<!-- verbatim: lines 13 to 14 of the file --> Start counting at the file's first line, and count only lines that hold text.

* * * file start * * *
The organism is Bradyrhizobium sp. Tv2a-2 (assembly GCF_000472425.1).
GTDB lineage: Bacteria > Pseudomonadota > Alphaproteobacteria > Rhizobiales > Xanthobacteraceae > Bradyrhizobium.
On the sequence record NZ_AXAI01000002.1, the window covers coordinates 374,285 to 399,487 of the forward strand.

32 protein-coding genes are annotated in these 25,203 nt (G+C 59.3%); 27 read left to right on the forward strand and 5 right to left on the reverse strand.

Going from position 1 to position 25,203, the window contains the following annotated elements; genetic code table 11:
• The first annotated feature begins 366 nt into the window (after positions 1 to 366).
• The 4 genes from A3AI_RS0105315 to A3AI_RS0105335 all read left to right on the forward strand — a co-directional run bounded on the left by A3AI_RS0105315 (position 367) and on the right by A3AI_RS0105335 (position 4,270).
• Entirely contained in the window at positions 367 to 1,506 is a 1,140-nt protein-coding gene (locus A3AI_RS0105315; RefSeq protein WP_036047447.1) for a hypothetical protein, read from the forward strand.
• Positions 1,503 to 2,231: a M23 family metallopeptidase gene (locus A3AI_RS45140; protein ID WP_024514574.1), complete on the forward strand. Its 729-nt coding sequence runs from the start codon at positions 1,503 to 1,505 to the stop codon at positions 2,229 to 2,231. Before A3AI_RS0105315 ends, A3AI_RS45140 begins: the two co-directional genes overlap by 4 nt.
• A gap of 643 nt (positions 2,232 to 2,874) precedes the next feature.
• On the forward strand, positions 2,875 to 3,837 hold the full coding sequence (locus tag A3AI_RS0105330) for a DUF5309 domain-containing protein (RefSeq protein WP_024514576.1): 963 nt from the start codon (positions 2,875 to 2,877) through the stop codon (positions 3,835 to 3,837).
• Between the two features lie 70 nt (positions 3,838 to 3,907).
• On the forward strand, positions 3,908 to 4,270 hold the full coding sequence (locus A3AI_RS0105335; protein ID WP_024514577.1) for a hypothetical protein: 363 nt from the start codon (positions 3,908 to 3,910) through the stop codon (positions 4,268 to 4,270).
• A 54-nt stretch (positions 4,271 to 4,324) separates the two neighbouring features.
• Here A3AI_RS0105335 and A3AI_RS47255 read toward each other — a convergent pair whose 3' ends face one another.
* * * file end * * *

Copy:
• On the forward strand, positions 3,908 to 4,270 hold the full coding sequence (locus A3AI_RS0105335; protein ID WP_024514577.1) for a hypothetical protein: 363 nt from the start codon (positions 3,908 to 3,910) through the stop codon (positions 4,268 to 4,270).
• A 54-nt stretch (positions 4,271 to 4,324) separates the two neighbouring features.